UFC Fight Night 107 Primer: Secondary Markets

By: Sean Sheehan
Mar 17, 2017

From the outside looking in, it might seem like mixed martial arts fans in the United Kingdom and Ireland have unrealistically high expectations. Up until a point not too long ago, that was probably true.

Irish fans want Conor McGregor to compete in Dublin’s Croke Park; Welsh fans offer the roofed Millennium Stadium in Cardiff as a perfect venue for major events; Scottish fans made their country an attraction with superb fandom; and England sees itself as a country that enjoys huge sporting events across the board and wants the same in MMA. The problem: In 2017, all of these countries have had to come to terms with the fact that they are secondary MMA markets, at least to the Ultimate Fighting Championship.

No announcement brought that to a head more than the news that Jimi Manuwa and Corey Anderson would headline the latest UFC Fight Night event in London. On its own, it’s a perfectly good fight. However, when you make it the main event for the biggest promotion in one of the foremost cities in the world, you can’t help but look on with astonishment and disappointment. Most of the ill feelings boil down to the fact that neither fighter carries a prominent name. What came before UFC Fight Night 107 also plays a role in the unmet expectations.

In years past, the UK and Ireland were witness to 20 or so UFC shows and plenty of top attractions, at least in the early days. Matt Hughes fought Carlos Newton for the welterweight title at the very first UFC event in the UK. Heavyweights like Frank Mir, Mirko Filipovic, Fabricio Werdum, Randy Couture and Andrei Arlovski were featured, as well. B.J. Penn won the vacant lightweight championship against Joe Stevenson in Newcastle, England. Michael Bisping and Dan Hardy had many interesting fights in the UK. You even had one of the biggest bouts of all-time in England, as Quinton Jackson unified the UFC and Pride Fighting Championships titles against Dan Henderson.

A few years ago, though, it all started to change. A UFC event in Nottingham, England, was headlined by Stipe Miocic long before he was heavyweight champion and saw him lose to Stefan Struve; the show was really only memorable for Hardy’s unbelievable walkout. In addition, Mark Munoz took on Chris Leben at an underwhelming Manchester card. Meanwhile, the latest shows in Dublin and Belfast wouldn’t have been much better than a Cage Warriors Fighting Championship or British Association of Mixed Martial Arts offering. All of this has culminated in fans on this side of the pond having a realistic if somewhat downtrodden outlook on what to expect out of events that carry with them a longing for something better.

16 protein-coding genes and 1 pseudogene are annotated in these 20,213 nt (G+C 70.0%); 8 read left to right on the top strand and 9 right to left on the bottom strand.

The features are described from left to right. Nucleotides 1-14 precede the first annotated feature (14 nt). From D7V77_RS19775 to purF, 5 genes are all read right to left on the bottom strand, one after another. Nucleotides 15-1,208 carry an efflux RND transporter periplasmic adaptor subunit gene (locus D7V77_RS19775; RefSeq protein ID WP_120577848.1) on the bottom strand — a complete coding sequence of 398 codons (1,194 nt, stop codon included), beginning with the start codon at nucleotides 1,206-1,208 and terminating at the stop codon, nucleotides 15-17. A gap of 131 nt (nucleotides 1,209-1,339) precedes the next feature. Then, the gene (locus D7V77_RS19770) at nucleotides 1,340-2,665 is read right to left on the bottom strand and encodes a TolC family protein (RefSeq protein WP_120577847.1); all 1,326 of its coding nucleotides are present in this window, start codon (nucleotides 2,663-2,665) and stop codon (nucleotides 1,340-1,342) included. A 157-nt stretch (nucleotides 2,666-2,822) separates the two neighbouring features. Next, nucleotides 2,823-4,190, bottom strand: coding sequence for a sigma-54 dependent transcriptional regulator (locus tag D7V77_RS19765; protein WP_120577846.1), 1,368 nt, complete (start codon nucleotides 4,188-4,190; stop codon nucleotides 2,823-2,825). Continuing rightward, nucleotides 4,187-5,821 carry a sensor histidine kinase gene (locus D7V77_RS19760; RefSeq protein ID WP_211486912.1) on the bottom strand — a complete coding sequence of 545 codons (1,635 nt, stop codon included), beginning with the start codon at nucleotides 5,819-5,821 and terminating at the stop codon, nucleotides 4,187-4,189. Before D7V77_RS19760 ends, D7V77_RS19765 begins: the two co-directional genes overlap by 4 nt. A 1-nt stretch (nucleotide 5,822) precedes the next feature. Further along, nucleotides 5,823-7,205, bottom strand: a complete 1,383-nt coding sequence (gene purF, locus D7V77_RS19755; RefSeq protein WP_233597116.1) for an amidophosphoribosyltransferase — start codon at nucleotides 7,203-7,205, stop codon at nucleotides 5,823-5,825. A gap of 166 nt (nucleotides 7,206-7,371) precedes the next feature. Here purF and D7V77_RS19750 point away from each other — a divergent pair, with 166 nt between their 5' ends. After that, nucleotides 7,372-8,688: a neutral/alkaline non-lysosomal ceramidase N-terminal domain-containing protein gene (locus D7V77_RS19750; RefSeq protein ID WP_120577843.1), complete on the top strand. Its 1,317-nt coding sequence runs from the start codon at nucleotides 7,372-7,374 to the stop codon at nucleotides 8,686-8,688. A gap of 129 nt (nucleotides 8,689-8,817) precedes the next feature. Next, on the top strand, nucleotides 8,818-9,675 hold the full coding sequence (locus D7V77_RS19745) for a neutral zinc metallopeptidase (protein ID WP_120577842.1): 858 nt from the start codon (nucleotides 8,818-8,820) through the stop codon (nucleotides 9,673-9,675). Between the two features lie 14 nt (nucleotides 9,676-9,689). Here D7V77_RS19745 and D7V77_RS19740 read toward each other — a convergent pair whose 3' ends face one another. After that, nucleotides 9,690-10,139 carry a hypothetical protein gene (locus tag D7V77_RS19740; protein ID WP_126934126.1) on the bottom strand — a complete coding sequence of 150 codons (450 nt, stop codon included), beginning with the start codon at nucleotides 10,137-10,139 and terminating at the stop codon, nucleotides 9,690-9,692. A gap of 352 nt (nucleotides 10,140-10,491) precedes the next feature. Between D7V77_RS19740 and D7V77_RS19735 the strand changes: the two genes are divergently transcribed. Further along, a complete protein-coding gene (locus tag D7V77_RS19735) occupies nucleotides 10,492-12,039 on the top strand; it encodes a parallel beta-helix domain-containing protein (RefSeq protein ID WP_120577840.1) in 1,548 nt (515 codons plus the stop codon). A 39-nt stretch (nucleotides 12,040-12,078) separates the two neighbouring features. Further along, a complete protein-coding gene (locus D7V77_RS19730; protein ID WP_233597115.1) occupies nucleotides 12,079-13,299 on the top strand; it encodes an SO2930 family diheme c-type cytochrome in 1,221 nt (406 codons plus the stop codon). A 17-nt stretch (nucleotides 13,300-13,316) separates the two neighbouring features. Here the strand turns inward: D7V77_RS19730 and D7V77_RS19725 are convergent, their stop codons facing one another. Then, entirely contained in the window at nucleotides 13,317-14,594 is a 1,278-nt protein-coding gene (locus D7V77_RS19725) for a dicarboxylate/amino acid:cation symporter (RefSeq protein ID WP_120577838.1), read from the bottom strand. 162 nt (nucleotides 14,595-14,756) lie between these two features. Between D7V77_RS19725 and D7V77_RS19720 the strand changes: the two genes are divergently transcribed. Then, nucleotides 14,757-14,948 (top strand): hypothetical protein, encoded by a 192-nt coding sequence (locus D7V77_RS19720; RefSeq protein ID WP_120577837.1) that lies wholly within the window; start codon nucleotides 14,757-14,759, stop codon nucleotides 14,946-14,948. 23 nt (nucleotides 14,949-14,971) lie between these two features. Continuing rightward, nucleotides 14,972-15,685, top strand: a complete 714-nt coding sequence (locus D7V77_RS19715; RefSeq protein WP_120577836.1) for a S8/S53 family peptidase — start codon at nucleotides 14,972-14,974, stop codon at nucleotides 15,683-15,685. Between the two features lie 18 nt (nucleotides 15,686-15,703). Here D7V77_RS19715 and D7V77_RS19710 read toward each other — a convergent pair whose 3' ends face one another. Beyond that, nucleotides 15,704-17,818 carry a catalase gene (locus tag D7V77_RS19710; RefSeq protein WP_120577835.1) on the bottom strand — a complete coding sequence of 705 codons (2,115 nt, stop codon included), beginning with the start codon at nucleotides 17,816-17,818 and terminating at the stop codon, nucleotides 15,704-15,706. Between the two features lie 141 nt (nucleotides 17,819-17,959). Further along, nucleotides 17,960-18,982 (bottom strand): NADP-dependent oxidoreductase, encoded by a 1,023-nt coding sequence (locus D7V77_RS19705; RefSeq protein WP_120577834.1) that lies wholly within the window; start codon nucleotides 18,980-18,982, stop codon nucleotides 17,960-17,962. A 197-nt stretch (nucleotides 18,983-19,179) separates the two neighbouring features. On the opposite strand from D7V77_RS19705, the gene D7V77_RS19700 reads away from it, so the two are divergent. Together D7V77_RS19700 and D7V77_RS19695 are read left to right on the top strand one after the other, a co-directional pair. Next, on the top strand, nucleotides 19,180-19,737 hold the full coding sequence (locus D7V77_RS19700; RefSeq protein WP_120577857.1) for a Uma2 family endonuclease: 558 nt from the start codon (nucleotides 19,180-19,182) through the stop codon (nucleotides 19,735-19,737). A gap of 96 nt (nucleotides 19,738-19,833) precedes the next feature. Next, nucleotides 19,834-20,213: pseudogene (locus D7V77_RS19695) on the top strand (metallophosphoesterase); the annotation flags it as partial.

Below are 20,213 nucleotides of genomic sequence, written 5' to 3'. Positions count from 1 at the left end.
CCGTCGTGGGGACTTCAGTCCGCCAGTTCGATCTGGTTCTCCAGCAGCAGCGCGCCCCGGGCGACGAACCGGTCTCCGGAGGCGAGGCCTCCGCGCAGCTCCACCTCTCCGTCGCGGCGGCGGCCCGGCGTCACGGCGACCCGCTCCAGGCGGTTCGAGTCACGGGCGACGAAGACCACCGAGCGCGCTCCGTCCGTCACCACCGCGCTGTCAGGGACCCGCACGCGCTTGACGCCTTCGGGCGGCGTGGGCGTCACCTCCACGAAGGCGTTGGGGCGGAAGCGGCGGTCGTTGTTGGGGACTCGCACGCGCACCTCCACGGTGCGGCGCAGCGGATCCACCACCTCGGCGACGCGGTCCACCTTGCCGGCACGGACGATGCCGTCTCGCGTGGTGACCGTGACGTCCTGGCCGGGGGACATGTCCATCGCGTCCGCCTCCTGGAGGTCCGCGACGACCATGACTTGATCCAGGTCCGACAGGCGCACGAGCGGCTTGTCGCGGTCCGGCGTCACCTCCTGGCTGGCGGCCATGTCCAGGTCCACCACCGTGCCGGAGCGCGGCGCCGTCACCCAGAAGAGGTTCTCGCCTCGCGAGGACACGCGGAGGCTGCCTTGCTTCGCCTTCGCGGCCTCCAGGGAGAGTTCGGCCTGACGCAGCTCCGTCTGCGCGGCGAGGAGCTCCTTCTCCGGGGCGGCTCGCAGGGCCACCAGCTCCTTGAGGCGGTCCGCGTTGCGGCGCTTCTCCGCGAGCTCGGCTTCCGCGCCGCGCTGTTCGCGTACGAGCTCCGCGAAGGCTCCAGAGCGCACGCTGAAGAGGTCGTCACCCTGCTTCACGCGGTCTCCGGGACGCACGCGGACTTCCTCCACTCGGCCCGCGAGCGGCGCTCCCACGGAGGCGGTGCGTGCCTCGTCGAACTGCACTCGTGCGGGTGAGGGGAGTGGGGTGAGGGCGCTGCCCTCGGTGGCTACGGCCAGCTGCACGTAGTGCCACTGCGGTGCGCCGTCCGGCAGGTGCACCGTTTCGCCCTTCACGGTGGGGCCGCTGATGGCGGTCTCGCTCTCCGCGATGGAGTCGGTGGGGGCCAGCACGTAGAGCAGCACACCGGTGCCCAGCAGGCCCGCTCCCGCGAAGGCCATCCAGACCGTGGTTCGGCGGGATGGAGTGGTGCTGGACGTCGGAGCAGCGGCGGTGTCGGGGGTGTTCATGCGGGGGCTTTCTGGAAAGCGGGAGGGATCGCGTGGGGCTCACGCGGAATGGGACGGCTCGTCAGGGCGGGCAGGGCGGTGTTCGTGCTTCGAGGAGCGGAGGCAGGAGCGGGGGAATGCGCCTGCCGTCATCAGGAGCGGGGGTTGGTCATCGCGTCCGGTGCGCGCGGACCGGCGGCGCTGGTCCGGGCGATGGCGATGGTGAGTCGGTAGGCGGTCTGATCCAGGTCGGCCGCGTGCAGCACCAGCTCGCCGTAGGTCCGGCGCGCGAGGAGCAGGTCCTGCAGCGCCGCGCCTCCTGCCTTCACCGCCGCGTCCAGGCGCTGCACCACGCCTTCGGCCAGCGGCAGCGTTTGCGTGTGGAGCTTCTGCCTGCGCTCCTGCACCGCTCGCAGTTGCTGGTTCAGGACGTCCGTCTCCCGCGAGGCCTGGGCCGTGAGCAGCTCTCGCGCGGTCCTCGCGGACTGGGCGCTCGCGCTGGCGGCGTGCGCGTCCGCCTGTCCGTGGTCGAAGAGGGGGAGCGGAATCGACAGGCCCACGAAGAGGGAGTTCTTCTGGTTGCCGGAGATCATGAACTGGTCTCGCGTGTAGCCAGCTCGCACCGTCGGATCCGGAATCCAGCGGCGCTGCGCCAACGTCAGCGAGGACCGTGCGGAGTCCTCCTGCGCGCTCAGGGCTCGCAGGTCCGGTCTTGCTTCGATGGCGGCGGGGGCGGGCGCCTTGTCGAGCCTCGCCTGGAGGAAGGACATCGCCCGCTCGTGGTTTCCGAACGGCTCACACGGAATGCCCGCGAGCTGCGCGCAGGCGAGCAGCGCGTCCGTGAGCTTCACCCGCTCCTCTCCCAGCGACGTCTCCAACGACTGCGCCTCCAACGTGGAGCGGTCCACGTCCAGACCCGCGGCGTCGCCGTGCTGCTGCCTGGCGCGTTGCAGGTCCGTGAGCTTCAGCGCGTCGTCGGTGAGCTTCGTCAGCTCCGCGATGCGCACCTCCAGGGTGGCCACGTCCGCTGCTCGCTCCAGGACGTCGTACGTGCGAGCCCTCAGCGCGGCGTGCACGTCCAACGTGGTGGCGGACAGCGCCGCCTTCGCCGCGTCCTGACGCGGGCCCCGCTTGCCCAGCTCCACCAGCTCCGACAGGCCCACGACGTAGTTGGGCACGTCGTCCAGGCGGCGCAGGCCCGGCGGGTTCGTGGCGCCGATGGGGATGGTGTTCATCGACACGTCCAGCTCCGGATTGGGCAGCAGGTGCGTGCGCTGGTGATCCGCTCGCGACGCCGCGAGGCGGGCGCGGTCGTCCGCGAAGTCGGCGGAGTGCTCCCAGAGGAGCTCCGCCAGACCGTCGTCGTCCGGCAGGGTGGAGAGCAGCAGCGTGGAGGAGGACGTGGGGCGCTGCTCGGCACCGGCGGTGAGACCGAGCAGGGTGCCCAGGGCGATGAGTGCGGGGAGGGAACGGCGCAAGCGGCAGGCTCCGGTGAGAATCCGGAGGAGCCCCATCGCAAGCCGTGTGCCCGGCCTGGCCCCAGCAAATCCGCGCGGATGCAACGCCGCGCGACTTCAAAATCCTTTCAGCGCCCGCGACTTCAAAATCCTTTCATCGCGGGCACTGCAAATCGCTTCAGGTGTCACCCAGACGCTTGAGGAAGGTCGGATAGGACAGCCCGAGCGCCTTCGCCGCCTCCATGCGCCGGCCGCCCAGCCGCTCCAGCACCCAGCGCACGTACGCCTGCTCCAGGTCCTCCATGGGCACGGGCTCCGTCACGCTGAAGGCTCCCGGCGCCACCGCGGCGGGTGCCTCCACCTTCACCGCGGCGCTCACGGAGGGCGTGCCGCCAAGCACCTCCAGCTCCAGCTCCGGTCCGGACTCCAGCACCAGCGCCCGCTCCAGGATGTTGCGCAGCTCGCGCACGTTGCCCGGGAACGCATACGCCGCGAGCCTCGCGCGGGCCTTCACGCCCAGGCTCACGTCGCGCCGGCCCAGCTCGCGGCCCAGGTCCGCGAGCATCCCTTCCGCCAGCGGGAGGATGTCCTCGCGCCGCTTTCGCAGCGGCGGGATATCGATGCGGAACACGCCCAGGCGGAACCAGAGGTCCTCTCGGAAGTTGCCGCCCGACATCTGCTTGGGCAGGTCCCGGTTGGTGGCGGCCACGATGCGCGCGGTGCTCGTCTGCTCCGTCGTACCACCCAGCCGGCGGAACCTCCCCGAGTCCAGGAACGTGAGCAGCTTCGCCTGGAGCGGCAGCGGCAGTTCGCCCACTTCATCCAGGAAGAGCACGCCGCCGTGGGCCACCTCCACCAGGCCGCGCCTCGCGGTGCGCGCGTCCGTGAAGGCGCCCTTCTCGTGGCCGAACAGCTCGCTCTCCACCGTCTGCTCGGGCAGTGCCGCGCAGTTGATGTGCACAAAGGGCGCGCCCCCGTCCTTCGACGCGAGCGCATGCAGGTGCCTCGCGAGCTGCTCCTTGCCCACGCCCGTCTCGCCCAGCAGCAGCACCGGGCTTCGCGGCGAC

The outliers don’t help. There have been high-quality shows that happen every so often, like the McGregor-Diego Brandao card in 2013, when Irish fighters ran the table and produced a magical night for the one of the best live crowds ever at an MMA event, or when UFC 205 went down in Manchester and the locals got a pay-per-view-worthy show, along with their own Bisping defending the middleweight title. Although those rare, quality cards are great for the UFC, the fact that the next one coming to the UK is being promoted by Bellator MMA is not great or the UFC. Add to that the fact that the respective event announcements came within days of each other and the optics just don’t curry favor with the fans.

Although UFC Fight Night 107 has talented fighters in headliners Manuwa and Anderson, as well the likes of Gunnar Nelson, Marc Diakiese and Joseph Duffy, Rory MacDonald taking on Paul Daley at Bellator 179, with Michael Page in chief support, is a far superior product than anything the UFC lineup is offering. That’s true by anyone’s standards.

The reasons for that are numerous, one being the difference between the UFC’s pay-per-view/TV/Fight Pass model and Bellator’s TV-only product. The lack of true stars in MMA mixed with WME-IMG cost-cutting measures is another. On top of it all is an organization that is stretched too thin because of how many events it has scheduled. The UFC simply does not have enough top fighters to provide headliners for the 30-40 shows it needs to populate each year. The best fighters will be saved for the best shows to maximize profits.

The UFC might not admit to such realities, but we’re all aware of them. Unfortunately, we’re coming to terms with our situation.

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